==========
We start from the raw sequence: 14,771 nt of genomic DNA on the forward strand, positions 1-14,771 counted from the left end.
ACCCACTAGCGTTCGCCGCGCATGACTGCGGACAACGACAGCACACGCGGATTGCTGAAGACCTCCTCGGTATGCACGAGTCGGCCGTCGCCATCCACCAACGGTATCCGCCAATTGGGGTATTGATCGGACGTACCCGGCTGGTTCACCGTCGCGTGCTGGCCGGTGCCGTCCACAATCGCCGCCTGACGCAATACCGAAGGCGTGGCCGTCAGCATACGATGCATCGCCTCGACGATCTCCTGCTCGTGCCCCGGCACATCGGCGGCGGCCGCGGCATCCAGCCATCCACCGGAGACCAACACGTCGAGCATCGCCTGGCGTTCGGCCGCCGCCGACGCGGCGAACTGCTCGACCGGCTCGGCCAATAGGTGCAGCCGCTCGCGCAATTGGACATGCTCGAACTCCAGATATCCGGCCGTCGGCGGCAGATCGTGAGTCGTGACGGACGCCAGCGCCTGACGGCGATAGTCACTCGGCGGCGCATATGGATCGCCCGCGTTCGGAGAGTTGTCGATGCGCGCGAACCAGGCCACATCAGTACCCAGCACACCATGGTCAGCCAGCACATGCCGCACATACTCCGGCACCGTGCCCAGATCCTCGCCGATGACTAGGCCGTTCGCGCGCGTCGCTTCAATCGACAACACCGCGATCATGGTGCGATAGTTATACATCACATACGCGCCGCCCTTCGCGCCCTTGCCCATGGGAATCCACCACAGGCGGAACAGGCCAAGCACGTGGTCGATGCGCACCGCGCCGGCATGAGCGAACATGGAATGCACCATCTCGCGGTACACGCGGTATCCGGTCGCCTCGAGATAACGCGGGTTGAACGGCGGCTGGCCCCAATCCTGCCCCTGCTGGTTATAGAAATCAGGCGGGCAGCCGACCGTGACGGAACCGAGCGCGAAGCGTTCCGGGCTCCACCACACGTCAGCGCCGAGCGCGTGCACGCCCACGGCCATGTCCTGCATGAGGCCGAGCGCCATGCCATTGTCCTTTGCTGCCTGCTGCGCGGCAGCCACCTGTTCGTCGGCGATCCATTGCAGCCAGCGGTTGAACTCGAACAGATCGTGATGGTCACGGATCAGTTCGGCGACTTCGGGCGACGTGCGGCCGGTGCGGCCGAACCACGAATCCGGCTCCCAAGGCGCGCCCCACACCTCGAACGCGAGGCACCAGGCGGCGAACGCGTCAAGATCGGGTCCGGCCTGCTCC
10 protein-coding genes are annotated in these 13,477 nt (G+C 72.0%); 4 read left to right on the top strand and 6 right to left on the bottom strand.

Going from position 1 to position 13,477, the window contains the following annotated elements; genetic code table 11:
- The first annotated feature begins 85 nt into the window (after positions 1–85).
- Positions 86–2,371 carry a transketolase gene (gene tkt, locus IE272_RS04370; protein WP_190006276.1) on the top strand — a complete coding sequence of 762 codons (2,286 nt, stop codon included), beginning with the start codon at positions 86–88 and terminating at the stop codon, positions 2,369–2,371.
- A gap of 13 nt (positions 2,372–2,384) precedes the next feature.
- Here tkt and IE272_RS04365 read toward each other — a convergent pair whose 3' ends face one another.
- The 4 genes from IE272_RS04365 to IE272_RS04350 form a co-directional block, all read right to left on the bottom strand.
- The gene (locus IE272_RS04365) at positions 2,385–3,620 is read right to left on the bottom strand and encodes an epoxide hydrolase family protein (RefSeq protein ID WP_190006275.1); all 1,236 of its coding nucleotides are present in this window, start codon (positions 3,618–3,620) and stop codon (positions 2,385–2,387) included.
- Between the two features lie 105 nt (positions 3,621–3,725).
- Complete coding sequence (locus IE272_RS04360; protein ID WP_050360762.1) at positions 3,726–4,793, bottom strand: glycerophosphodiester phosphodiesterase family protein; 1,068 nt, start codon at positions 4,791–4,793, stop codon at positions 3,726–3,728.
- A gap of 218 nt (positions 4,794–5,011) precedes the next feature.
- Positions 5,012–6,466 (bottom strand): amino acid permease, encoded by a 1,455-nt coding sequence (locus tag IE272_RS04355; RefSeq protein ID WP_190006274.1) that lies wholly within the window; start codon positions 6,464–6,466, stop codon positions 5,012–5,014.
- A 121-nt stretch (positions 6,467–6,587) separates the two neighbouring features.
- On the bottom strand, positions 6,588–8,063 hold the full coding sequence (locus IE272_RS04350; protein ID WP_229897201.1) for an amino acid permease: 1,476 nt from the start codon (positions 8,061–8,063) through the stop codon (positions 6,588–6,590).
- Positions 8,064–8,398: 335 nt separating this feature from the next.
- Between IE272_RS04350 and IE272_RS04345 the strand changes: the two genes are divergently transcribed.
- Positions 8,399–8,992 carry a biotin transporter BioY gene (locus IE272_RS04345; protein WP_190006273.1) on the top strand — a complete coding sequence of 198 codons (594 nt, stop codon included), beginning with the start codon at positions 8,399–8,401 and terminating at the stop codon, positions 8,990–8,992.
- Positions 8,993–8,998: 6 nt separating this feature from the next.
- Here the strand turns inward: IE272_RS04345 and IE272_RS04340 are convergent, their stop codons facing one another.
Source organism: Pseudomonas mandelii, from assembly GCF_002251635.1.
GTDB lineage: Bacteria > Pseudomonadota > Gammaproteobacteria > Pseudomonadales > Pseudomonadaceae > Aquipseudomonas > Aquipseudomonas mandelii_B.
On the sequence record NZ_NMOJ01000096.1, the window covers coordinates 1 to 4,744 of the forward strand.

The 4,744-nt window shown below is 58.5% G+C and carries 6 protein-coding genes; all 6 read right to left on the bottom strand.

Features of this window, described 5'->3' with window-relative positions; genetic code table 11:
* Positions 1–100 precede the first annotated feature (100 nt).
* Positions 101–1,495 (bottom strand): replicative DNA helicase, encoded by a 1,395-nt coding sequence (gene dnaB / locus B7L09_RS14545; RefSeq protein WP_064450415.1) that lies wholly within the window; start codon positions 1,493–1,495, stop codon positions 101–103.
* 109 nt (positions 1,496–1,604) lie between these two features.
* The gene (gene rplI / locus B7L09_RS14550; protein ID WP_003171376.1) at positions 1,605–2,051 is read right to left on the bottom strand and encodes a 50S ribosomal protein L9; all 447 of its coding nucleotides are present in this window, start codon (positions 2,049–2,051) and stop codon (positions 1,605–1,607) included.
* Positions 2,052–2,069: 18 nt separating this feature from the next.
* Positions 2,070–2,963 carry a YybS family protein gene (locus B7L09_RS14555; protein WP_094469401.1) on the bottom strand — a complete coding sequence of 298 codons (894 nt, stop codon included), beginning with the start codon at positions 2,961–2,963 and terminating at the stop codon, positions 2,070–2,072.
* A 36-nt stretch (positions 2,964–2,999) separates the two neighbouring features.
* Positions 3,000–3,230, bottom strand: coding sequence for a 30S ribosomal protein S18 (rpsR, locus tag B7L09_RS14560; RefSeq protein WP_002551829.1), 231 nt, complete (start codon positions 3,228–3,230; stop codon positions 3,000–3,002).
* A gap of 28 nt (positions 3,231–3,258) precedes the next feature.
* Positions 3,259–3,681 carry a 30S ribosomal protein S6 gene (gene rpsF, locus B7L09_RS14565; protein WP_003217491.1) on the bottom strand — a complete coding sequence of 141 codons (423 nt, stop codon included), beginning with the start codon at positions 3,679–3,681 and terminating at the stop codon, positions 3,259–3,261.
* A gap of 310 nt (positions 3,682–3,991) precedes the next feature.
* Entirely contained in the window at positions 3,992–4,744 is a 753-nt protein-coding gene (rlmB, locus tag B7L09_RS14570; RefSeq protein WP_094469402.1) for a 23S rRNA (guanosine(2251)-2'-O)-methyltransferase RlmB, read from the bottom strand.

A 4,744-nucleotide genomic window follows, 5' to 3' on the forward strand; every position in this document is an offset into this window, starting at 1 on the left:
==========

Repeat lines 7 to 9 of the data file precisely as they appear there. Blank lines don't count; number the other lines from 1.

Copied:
- A gap of 13 nt (positions 2,372–2,384) precedes the next feature.
- Here tkt and IE272_RS04365 read toward each other — a convergent pair whose 3' ends face one another.
- The 4 genes from IE272_RS04365 to IE272_RS04350 form a co-directional block, all read right to left on the bottom strand.